Sharmaji's boys are preoccupied and close-minded.
They cannot appreciate their dad's undeterred spirits even after a VRS is forcibly thrust on his potential or his desire to evolve and explore.
They are embarrassed by his adventurous endeavours and brand new friendships.
Kids can be self-seeking and expect their parents to stay set in their roles, never age, never falter, never alter the status quo.
Except Sharmaji's sons aren't greedy gold-diggers.
They simply want him to rest and enjoy his retirement like a good old piece of furniture. So when Sharma's bestie (Satish Kaushik) recommends the last scene of Baghban be made mandatory watch in every school and college, the upshot is a laugh tinged in truth.
This inoffensive tone of bittersweet reality is Sharmaji Namkeen's greatest triumph as it unfolds the droll journey of a man -- neither eager nor ready for retirement -- finding a perfect outlet for his passion and free time as a specialist cook for kitty parties.
Affluent Punjabi housewives hanging out at each other's kitschy kothis and exchanging juicy WhatsApp gossip and Tambola wins over chaat and chole is a significantly Delhi attribute.
But Sharmaji Namkeen doesn't simply mine it for laughs.
Though I guffawed hard when one shocked auntyji shared the after-effects of an insurance agent turned burglar, 'Mr Kalra ne te agle din lab (Labrador retriever) lag deeta.'
These are unapologetically loud and saucy portraits of compromise, happy to focus on fun over the disappointment.
Of the motley bunch, Sheeba Chaddha and Ayesha Raza are reliably spunky and have a ball letting their hair down.
Juhi Chawla enjoys a slightly meatier chunk as Sharmaji's sympathiser and saviour.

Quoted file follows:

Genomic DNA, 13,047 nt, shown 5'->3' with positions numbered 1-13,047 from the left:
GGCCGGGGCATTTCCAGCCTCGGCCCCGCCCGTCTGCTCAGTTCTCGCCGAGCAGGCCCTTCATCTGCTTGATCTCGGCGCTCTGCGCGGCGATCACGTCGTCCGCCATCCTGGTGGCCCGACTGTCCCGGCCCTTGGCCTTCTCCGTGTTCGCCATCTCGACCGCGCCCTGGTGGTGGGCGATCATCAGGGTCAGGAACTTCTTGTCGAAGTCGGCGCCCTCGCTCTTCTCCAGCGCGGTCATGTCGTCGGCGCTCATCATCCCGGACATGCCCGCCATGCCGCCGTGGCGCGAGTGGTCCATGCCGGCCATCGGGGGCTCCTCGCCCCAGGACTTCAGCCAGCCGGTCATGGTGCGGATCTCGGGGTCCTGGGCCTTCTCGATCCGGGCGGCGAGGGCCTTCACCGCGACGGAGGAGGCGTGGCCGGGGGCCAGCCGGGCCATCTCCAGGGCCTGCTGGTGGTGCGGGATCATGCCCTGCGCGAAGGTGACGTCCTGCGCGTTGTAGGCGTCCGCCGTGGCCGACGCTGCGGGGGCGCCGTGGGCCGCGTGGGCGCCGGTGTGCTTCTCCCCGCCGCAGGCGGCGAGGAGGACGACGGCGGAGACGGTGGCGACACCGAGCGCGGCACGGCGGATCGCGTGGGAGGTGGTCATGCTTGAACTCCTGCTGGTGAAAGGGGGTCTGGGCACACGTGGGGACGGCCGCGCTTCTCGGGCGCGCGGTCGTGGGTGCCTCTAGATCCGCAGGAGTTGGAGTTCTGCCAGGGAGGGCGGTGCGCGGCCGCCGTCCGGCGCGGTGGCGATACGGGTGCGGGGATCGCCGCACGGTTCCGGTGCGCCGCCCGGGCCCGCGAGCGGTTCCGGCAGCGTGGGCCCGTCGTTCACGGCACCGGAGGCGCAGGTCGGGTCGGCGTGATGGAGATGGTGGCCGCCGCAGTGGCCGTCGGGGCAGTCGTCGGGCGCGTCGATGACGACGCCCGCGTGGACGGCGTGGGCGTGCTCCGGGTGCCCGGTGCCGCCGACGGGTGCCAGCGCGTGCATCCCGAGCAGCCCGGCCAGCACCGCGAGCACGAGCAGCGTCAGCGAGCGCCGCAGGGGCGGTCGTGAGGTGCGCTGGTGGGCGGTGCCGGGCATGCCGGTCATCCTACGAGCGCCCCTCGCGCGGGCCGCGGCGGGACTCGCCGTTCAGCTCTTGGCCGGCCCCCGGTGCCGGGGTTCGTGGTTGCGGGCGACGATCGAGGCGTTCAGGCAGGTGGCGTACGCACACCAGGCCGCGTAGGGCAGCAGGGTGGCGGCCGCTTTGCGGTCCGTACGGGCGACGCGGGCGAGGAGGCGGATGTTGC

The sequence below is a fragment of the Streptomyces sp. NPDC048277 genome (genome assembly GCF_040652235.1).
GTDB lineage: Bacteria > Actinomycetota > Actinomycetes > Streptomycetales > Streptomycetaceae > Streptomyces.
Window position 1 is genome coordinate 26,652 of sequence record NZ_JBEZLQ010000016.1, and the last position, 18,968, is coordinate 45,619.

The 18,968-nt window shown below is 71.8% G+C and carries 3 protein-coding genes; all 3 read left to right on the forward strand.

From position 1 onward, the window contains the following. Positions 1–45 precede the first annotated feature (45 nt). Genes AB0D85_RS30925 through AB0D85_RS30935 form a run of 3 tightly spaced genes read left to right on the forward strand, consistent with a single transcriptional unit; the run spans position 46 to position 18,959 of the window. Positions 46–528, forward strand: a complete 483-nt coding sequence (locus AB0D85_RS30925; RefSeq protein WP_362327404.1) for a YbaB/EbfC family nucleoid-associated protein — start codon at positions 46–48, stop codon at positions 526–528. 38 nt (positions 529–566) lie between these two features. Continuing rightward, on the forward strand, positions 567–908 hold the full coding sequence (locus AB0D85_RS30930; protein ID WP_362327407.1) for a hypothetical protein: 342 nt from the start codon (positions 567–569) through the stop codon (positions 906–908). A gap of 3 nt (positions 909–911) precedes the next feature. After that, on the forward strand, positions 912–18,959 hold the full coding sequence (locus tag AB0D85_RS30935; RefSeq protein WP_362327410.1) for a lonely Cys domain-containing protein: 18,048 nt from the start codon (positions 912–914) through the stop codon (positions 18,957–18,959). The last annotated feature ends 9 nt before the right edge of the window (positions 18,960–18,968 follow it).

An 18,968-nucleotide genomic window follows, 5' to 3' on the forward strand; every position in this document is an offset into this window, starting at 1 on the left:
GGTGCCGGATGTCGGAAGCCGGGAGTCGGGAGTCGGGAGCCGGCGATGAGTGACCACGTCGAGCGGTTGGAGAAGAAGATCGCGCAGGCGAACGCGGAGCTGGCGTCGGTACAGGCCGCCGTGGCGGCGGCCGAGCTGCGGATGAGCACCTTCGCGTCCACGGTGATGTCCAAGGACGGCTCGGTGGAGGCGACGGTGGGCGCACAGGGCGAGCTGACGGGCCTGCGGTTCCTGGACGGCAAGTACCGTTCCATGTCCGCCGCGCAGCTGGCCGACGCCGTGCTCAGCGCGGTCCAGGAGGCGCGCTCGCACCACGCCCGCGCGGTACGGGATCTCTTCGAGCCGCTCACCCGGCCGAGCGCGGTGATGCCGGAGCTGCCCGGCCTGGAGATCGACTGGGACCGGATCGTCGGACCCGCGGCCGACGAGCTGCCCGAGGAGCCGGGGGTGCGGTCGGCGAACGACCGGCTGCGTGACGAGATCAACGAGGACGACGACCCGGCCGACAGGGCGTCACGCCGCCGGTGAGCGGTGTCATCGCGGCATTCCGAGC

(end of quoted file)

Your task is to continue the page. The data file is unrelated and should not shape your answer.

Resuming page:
The Chawla-Kapoor pairing has brought much cheer from Bol Radha Bol to Luck by Chance. Sharmaji Namkeen is an ode to their charming camaraderie where Kapoor's verve and vulnerability is beautifully complimented in her mischief and zest. She is equally tender and heart-warming.
Ultimately though, this is Rishi Kapoor's swansong and show.
His cinematic memories are coloured in liveliest hues of celebration and happiness.
Sharmaji Namkeen faithfully upholds that imagery in a film that's as delicious as tribute as it is food for thought.
It's a pleasure to watch the jolly foodie whip up a storm inside his modest kitchen and pack his cooking tools in a tiny briefcase.
It's a joy to watch him roll a ghee dripping tikoni paratha, season pakode wali kadhi, sprinkle pomegranate seeds on dahi bhalle, attempt his first-ever gobhi Manchurian and dimsums, not momo, mind you.
It's adorable to watch him learn from YouTube videos and make notes in his little diary.
It's hilarious to watch him SOS his sister-in-law (and the woman threading her brows) and save an over-salted dal from disaster.
It's heart-warming to watch Mera Naam Joker's innocent Raju peek through his shy smile as he sneaks out to see everyone's reaction to his culinary skills.
It's a lump-in-a-throat moment to watch him shine and smile against the most iconic song of his career and refuse to give another take in that trademark candour, 'Bhai, isse better shot nahi ho sakta.'
Sharmaji Namkeen streams on Amazon Prime Video.